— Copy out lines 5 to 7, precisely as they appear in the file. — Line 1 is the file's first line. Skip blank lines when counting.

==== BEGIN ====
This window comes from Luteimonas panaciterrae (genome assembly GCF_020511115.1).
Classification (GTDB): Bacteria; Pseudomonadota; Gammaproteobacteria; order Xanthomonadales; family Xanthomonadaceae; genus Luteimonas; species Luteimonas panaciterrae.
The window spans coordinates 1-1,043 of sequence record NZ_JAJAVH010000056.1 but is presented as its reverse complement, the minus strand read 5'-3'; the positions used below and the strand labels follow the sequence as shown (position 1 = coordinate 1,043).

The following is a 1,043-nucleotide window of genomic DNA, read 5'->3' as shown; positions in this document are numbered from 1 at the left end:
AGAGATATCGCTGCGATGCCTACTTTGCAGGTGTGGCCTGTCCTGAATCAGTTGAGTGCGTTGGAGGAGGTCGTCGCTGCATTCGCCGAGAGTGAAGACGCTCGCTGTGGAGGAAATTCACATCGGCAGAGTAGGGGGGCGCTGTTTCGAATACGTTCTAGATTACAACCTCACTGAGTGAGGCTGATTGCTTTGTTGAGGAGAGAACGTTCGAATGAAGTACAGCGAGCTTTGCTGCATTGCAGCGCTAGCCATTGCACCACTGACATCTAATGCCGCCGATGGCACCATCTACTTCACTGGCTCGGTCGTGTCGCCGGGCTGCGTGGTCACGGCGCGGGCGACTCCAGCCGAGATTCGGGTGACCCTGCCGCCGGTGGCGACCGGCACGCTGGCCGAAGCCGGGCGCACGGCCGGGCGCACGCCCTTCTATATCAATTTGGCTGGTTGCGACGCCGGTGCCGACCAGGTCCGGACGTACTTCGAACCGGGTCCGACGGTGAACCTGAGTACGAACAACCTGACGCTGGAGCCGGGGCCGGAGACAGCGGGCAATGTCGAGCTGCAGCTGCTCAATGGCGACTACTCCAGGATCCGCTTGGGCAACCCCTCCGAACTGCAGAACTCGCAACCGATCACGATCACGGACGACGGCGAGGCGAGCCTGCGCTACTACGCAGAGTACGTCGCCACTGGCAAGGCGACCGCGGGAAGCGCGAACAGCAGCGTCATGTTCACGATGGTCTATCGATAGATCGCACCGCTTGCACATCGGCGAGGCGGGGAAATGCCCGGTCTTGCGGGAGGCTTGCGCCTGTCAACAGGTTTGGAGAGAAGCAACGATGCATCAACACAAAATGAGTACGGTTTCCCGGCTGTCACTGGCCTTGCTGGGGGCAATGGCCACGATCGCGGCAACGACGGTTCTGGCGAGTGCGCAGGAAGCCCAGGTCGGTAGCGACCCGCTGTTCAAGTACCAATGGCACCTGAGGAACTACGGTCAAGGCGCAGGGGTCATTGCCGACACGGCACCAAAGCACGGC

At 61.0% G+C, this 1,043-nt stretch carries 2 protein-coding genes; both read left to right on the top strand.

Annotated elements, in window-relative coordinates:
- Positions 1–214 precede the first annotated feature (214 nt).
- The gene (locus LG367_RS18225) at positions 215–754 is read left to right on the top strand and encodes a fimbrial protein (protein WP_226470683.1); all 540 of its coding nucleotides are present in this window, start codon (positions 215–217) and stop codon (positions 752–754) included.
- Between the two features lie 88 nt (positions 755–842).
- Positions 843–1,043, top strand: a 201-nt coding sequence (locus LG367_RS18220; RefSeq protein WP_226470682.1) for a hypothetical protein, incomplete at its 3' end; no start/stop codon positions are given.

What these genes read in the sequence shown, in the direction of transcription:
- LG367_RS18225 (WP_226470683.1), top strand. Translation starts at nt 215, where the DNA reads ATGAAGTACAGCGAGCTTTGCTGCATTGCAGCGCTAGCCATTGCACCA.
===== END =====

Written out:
AGAGATATCGCTGCGATGCCTACTTTGCAGGTGTGGCCTGTCCTGAATCAGTTGAGTGCGTTGGAGGAGGTCGTCGCTGCATTCGCCGAGAGTGAAGACGCTCGCTGTGGAGGAAATTCACATCGGCAGAGTAGGGGGGCGCTGTTTCGAATACGTTCTAGATTACAACCTCACTGAGTGAGGCTGATTGCTTTGTTGAGGAGAGAACGTTCGAATGAAGTACAGCGAGCTTTGCTGCATTGCAGCGCTAGCCATTGCACCACTGACATCTAATGCCGCCGATGGCACCATCTACTTCACTGGCTCGGTCGTGTCGCCGGGCTGCGTGGTCACGGCGCGGGCGACTCCAGCCGAGATTCGGGTGACCCTGCCGCCGGTGGCGACCGGCACGCTGGCCGAAGCCGGGCGCACGGCCGGGCGCACGCCCTTCTATATCAATTTGGCTGGTTGCGACGCCGGTGCCGACCAGGTCCGGACGTACTTCGAACCGGGTCCGACGGTGAACCTGAGTACGAACAACCTGACGCTGGAGCCGGGGCCGGAGACAGCGGGCAATGTCGAGCTGCAGCTGCTCAATGGCGACTACTCCAGGATCCGCTTGGGCAACCCCTCCGAACTGCAGAACTCGCAACCGATCACGATCACGGACGACGGCGAGGCGAGCCTGCGCTACTACGCAGAGTACGTCGCCACTGGCAAGGCGACCGCGGGAAGCGCGAACAGCAGCGTCATGTTCACGATGGTCTATCGATAGATCGCACCGCTTGCACATCGGCGAGGCGGGGAAATGCCCGGTCTTGCGGGAGGCTTGCGCCTGTCAACAGGTTTGGAGAGAAGCAACGATGCATCAACACAAAATGAGTACGGTTTCCCGGCTGTCACTGGCCTTGCTGGGGGCAATGGCCACGATCGCGGCAACGACGGTTCTGGCGAGTGCGCAGGAAGCCCAGGTCGGTAGCGACCCGCTGTTCAAGTACCAATGGCACCTGAGGAACTACGGTCAAGGCGCAGGGGTCATTGCCGACACGGCACCAAAGCACGGC

At 61.0% G+C, this 1,043-nt stretch carries 2 protein-coding genes; both read left to right on the top strand.

Annotated elements, in window-relative coordinates: